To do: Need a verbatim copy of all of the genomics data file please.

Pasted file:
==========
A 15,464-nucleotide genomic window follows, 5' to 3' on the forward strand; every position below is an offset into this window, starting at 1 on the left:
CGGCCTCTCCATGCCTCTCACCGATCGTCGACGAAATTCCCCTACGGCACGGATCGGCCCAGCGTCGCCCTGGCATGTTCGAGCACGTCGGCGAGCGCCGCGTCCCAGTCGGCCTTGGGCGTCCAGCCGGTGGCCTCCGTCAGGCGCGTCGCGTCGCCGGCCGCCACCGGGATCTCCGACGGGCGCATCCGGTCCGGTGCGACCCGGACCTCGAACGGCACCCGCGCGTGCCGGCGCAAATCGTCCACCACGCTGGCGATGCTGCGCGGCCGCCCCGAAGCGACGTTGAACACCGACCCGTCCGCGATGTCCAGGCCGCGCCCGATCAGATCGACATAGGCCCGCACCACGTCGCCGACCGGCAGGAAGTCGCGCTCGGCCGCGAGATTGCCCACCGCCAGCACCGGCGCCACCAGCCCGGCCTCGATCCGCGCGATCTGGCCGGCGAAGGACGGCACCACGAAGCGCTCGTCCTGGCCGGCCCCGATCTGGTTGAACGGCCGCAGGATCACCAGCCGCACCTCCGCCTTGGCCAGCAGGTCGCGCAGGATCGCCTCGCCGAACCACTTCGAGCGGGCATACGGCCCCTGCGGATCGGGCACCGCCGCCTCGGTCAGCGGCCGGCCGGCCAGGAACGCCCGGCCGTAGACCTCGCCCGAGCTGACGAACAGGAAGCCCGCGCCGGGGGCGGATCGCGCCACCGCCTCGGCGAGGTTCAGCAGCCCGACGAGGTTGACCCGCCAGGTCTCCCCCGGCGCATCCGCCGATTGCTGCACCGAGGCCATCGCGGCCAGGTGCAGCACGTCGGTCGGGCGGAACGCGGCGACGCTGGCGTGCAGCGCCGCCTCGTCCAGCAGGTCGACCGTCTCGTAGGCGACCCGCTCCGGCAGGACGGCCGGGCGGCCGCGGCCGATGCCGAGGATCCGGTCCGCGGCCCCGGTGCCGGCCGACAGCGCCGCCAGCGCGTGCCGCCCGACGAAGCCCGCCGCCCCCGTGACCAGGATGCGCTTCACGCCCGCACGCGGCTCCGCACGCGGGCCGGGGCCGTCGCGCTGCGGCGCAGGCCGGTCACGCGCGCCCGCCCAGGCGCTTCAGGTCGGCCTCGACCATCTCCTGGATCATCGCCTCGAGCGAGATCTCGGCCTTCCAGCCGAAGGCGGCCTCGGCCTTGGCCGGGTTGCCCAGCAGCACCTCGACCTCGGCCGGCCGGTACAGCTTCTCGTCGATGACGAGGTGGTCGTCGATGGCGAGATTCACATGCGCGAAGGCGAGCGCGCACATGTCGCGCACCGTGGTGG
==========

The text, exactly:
A 15,464-nucleotide genomic window follows, 5' to 3' on the forward strand; every position below is an offset into this window, starting at 1 on the left:
CGGCCTCTCCATGCCTCTCACCGATCGTCGACGAAATTCCCCTACGGCACGGATCGGCCCAGCGTCGCCCTGGCATGTTCGAGCACGTCGGCGAGCGCCGCGTCCCAGTCGGCCTTGGGCGTCCAGCCGGTGGCCTCCGTCAGGCGCGTCGCGTCGCCGGCCGCCACCGGGATCTCCGACGGGCGCATCCGGTCCGGTGCGACCCGGACCTCGAACGGCACCCGCGCGTGCCGGCGCAAATCGTCCACCACGCTGGCGATGCTGCGCGGCCGCCCCGAAGCGACGTTGAACACCGACCCGTCCGCGATGTCCAGGCCGCGCCCGATCAGATCGACATAGGCCCGCACCACGTCGCCGACCGGCAGGAAGTCGCGCTCGGCCGCGAGATTGCCCACCGCCAGCACCGGCGCCACCAGCCCGGCCTCGATCCGCGCGATCTGGCCGGCGAAGGACGGCACCACGAAGCGCTCGTCCTGGCCGGCCCCGATCTGGTTGAACGGCCGCAGGATCACCAGCCGCACCTCCGCCTTGGCCAGCAGGTCGCGCAGGATCGCCTCGCCGAACCACTTCGAGCGGGCATACGGCCCCTGCGGATCGGGCACCGCCGCCTCGGTCAGCGGCCGGCCGGCCAGGAACGCCCGGCCGTAGACCTCGCCCGAGCTGACGAACAGGAAGCCCGCGCCGGGGGCGGATCGCGCCACCGCCTCGGCGAGGTTCAGCAGCCCGACGAGGTTGACCCGCCAGGTCTCCCCCGGCGCATCCGCCGATTGCTGCACCGAGGCCATCGCGGCCAGGTGCAGCACGTCGGTCGGGCGGAACGCGGCGACGCTGGCGTGCAGCGCCGCCTCGTCCAGCAGGTCGACCGTCTCGTAGGCGACCCGCTCCGGCAGGACGGCCGGGCGGCCGCGGCCGATGCCGAGGATCCGGTCCGCGGCCCCGGTGCCGGCCGACAGCGCCGCCAGCGCGTGCCGCCCGACGAAGCCCGCCGCCCCCGTGACCAGGATGCGCTTCACGCCCGCACGCGGCTCCGCACGCGGGCCGGGGCCGTCGCGCTGCGGCGCAGGCCGGTCACGCGCGCCCGCCCAGGCGCTTCAGGTCGGCCTCGACCATCTCCTGGATCATCGCCTCGAGCGAGATCTCGGCCTTCCAGCCGAAGGCGGCCTCGGCCTTGGCCGGGTTGCCCAGCAGCACCTCGACCTCGGCCGGCCGGTACAGCTTCTCGTCGATGACGAGGTGGTCGTCGATGGCGAGATTCACATGCGCGAAGGCGAGCGCGCACATGTCGCGCACCGTGGTGG